13 December 2018/January 2019 • TODAYSVETERINARYBUSINESS.COM example, a team member making $25 an hour should not be cleaning the kennels. Having detailed job descrip- tions for each employee — DVMs, nurses, groomers, kennel workers and front-desk employees — is important. Part of their training should involve setting clear expec- tations about tasks to be performed. Additionally, assigning levels for each of the different job types and then setting pay ranges according to those levels is a good practice. By ensuring that you effectively utilize non-DVM staff members to fully support the DVMs, you enable your doctors to produce more, which in turn benefits the hospital as a whole. Schedule Labor and Review It Weekly In veterinary medicine, labor is often scheduled based on the hours the employees need to work. However, this approach often leads to ineffi- ciency. For example, from noon to 2 p.m., doctors are often catching up from surgery and doing callbacks, but during that time the non-DVM staff is likely not kept busy. Instead, labor should be sched- uled based on the needs of the doctor and hospital — how many patients are being seen. Since the goal is to keep labor costs below 40 percent of gross revenue, assess- ing how your hospital is tracking toward this goal on a weekly basis is easy. For every dollar that comes in the door, about 35 to 40 cents should be spent on labor and ben- efits. Every week when the books are closed out, you can review the total revenue and compare how much was spent on labor. If the ratio is too high, you can make changes for the upcoming week. Profit-and-loss statements are usually only reviewed four times each year. Going three months without looking at this issue could be very costly. Keep Your Existing Talent The cost to hire and train new tal- ent is staggering. Instead, hospital owners and practice managers should focus on retaining current employees. There are many differ- ent ways of doing this. For example, consider an alter- native schedule. One of the biggest labor challenges is the availability and hours that people are able to work. Hospitals that are open eve- nings and weekends have a lot of financial success, but many employ- ees might be unable or unwilling to work those shifts. Non-DVM staff members who work on weekends could be given Monday and Tues- day off, or they could be offered a reduced or part-time schedule during the week, allowing them to spend more time with their family. Some hospitals offer perks such as a concierge service, which provides a set amount of money for employees to spend. A doctor could have the concierge do grocery shopping or hire house cleaners. You could consider offering a bonus program or implementing a well- ness allowance for all employees. Creating a positive culture goes a long way toward retaining existing talent. In a recent survey of 13,000 millennials — the incoming workforce — culture and values ranked as the most important considerations when evaluating an employer. By developing a pleasant, team-oriented culture that focus- es less on hierarchy and more on creativity, flexibility and balance, you will not only improve employee morale but retain staff as well. Budget for Raises When it comes to pay raises, many veterinary hospitals simply go with a gut feeling or determine wages based on historical numbers with- out any rhyme or reason. Raises can be included in a hospital's budget. To do so, owners and practice managers should first project their revenue for a given period. The next step is to deter- mine the existing cost of labor and add the percentage of the raise. This method helps ensure that your labor costs are kept in proportion to your revenue. For example, if a hospital proj- ects $1 million in revenue for the coming year and knows that total labor is 33 percent, excluding taxes and benefits, the total cost of labor would be $330,000. If the total raise percentage was 5.8 percent, then the total cost of labor with raise would be $349,140, leaving a raise pool of $19,140 to be allocated to the employees. Increase Your Revenue If you are overstaffed but are reluc- tant to cut back hours or let anyone go, one option is to grow your way out of the excess labor burden by increasing revenue. By ensuring your hospital is capturing its revenue, you are in essence gaining more money with which to pay employees. Between 5 and 10 percent of all veterinary services rendered are not charged. If a hospital was intentional about charging for those services performed, the hospital's overall revenue would increase by 5 to 10 percent. Similarly, over 40 percent of pets have at least one past-due exam reminder. This may seem like a small issue, but it can have a significant effect on revenue. Imag- ine you have 2,300 active patients and that half of these patients are overdue for their annual exam, waiting every 14 months instead of the recommended 12. If an average patient visit costs $156, one DVM's missed revenue would be $179,400 every six years. For a hospital with three full-time DVMs and the same patient profile, this equates to an average of $89,700 in missed reve- nue per year. So how do you make sure to capture the missed revenue from client non-compliance? One way is through forward-scheduling. Before clients leave the office, make sure they schedule the next appointment. Implementing forward-scheduling will promote better overall patient care and low- er the expense that comes from fol- lowing up with past-due patients. Additionally, forward-scheduling will decrease the amount of phone traffic at the front desk, allowing staff to engage with clients and im- prove the overall client experience. Implementing just one of these five tips is the first step to man - aging labor more effectively and ultimately helping improve your hospital's profitability. Terry O'Neil is the partner in charge of Katz, Sapper & Miller's Veterinary Services Group. 2 3 4 5 When it comes to pay raises, many veterinary hospitals simply go with a gut feeling or determine wages based on historical numbers without any rhyme or reason.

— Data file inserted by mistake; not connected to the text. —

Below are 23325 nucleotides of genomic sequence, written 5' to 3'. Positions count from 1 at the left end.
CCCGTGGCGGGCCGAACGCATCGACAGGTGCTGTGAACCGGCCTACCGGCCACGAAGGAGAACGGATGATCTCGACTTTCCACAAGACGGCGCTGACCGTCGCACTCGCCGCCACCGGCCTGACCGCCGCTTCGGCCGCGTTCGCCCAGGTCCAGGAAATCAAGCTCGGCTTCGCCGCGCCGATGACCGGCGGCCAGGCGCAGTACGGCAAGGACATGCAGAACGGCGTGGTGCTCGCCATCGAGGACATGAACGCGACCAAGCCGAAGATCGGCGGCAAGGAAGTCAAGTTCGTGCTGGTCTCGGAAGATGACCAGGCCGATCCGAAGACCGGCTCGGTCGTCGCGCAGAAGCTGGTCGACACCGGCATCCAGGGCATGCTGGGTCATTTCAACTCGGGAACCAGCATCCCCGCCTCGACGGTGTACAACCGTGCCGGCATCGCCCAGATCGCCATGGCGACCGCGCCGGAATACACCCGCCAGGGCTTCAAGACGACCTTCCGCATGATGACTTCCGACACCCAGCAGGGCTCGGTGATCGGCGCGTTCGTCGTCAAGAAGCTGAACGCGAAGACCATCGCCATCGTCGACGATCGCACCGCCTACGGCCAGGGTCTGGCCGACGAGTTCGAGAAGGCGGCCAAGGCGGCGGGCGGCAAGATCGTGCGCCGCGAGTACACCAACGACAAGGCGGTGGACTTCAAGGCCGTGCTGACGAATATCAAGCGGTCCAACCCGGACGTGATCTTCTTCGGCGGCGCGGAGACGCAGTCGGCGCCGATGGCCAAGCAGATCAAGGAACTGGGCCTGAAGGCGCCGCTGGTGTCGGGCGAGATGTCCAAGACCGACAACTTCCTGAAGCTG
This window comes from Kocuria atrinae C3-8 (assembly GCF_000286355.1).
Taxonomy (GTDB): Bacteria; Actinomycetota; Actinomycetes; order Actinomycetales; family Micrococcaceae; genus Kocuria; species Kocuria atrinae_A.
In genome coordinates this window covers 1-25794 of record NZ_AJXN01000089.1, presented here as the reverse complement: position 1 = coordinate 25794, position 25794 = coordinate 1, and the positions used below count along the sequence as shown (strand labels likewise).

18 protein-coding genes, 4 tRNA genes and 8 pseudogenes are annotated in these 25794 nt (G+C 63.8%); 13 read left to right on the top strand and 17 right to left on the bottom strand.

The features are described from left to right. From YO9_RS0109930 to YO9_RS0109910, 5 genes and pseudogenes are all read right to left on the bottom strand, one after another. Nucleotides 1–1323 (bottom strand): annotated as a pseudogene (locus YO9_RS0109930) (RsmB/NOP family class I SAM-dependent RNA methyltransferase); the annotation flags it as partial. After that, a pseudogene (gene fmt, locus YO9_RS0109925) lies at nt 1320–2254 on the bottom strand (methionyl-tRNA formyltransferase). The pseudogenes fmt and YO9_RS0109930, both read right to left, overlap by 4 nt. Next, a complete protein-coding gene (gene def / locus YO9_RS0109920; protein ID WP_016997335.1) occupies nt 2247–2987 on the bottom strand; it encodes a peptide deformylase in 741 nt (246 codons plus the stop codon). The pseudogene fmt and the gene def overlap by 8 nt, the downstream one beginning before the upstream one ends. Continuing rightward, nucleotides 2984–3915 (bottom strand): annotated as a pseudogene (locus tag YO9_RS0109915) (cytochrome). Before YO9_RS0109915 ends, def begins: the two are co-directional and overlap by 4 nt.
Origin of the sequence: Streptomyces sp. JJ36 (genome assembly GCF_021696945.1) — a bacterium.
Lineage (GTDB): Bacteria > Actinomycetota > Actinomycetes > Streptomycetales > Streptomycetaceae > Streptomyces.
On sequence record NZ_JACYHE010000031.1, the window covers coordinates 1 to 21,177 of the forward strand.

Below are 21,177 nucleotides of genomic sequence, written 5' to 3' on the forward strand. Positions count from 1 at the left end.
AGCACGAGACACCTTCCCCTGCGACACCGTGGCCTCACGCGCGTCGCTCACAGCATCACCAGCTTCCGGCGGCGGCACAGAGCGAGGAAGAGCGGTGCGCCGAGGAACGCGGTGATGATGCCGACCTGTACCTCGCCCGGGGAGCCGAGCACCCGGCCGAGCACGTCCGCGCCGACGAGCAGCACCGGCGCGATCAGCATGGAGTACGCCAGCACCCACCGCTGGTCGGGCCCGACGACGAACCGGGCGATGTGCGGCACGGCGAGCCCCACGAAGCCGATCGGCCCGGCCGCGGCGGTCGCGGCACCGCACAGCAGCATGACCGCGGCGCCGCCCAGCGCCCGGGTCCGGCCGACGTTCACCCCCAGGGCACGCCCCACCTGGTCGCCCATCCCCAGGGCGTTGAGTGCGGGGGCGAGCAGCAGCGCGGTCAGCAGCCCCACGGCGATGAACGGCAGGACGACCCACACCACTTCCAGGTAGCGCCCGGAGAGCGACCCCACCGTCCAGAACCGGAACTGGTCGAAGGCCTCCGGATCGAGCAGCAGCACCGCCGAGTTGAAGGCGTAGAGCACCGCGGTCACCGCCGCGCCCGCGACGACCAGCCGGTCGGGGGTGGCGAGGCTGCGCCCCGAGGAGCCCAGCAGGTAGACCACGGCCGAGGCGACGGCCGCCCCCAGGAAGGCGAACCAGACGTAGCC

Articles in this issue

Links on this page

Archives of this issue

view archives of Today's Veterinary Business - DEC 2018